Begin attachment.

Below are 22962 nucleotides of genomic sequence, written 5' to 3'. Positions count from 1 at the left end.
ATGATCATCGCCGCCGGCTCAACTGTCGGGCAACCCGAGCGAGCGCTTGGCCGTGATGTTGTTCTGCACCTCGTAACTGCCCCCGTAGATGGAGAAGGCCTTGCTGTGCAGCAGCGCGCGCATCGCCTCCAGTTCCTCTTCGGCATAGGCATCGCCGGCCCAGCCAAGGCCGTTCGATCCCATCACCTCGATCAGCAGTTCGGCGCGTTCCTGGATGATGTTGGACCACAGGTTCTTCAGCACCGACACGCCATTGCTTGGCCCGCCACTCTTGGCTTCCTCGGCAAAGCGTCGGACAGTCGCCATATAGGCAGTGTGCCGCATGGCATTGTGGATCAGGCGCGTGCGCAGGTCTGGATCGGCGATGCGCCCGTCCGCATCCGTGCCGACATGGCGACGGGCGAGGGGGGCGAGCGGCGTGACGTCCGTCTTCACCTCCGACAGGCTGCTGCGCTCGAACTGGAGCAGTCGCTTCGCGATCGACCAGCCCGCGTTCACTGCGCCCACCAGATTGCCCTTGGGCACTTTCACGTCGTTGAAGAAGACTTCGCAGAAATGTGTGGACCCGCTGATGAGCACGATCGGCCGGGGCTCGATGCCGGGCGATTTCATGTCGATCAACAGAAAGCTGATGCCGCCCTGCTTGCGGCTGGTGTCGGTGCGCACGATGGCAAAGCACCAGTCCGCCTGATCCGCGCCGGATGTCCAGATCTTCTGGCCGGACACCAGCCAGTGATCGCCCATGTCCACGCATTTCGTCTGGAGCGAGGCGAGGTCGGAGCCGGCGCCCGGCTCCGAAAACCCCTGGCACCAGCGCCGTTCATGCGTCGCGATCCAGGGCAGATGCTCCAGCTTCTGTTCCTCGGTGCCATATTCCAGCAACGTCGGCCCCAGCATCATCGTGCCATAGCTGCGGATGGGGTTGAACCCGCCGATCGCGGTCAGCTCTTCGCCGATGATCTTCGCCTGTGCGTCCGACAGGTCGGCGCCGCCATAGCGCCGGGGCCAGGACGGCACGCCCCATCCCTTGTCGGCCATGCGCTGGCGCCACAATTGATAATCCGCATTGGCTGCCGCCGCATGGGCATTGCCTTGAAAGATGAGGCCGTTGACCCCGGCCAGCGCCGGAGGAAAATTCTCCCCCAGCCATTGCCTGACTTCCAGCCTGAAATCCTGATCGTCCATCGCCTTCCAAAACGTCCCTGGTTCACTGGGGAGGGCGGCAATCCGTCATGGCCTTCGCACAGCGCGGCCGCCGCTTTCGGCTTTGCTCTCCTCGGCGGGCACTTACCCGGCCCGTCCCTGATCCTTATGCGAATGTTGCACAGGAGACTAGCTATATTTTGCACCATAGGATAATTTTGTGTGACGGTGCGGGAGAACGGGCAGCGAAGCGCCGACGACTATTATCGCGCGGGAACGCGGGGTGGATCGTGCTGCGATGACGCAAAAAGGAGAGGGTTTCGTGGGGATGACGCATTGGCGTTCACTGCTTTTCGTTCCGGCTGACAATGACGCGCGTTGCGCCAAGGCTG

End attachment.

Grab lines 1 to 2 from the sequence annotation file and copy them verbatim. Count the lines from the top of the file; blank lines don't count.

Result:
Below are 22962 nucleotides of genomic sequence, written 5' to 3'. Positions count from 1 at the left end.
ATGATCATCGCCGCCGGCTCAACTGTCGGGCAACCCGAGCGAGCGCTTGGCCGTGATGTTGTTCTGCACCTCGTAACTGCCCCCGTAGATGGAGAAGGCCTTGCTGTGCAGCAGCGCGCGCATCGCCTCCAGTTCCTCTTCGGCATAGGCATCGCCGGCCCAGCCAAGGCCGTTCGATCCCATCACCTCGATCAGCAGTTCGGCGCGTTCCTGGATGATGTTGGACCACAGGTTCTTCAGCACCGACACGCCATTGCTTGGCCCGCCACTCTTGGCTTCCTCGGCAAAGCGTCGGACAGTCGCCATATAGGCAGTGTGCCGCATGGCATTGTGGATCAGGCGCGTGCGCAGGTCTGGATCGGCGATGCGCCCGTCCGCATCCGTGCCGACATGGCGACGGGCGAGGGGGGCGAGCGGCGTGACGTCCGTCTTCACCTCCGACAGGCTGCTGCGCTCGAACTGGAGCAGTCGCTTCGCGATCGACCAGCCCGCGTTCACTGCGCCCACCAGATTGCCCTTGGGCACTTTCACGTCGTTGAAGAAGACTTCGCAGAAATGTGTGGACCCGCTGATGAGCACGATCGGCCGGGGCTCGATGCCGGGCGATTTCATGTCGATCAACAGAAAGCTGATGCCGCCCTGCTTGCGGCTGGTGTCGGTGCGCACGATGGCAAAGCACCAGTCCGCCTGATCCGCGCCGGATGTCCAGATCTTCTGGCCGGACACCAGCCAGTGATCGCCCATGTCCACGCATTTCGTCTGGAGCGAGGCGAGGTCGGAGCCGGCGCCCGGCTCCGAAAACCCCTGGCACCAGCGCCGTTCATGCGTCGCGATCCAGGGCAGATGCTCCAGCTTCTGTTCCTCGGTGCCATATTCCAGCAACGTCGGCCCCAGCATCATCGTGCCATAGCTGCGGATGGGGTTGAACCCGCCGATCGCGGTCAGCTCTTCGCCGATGATCTTCGCCTGTGCGTCCGACAGGTCGGCGCCGCCATAGCGCCGGGGCCAGGACGGCACGCCCCATCCCTTGTCGGCCATGCGCTGGCGCCACAATTGATAATCCGCATTGGCTGCCGCCGCATGGGCATTGCCTTGAAAGATGAGGCCGTTGACCCCGGCCAGCGCCGGAGGAAAATTCTCCCCCAGCCATTGCCTGACTTCCAGCCTGAAATCCTGATCGTCCATCGCCTTCCAAAACGTCCCTGGTTCACTGGGGAGGGCGGCAATCCGTCATGGCCTTCGCACAGCGCGGCCGCCGCTTTCGGCTTTGCTCTCCTCGGCGGGCACTTACCCGGCCCGTCCCTGATCCTTATGCGAATGTTGCACAGGAGACTAGCTATATTTTGCACCATAGGATAATTTTGTGTGACGGTGCGGGAGAACGGGCAGCGAAGCGCCGACGACTATTATCGCGCGGGAACGCGGGGTGGATCGTGCTGCGATGACGCAAAAAGGAGAGGGTTTCGTGGGGATGACGCATTGGCGTTCACTGCTTTTCGTTCCGGCTGACAATGACGCGCGTTGCGCCAAGGCTG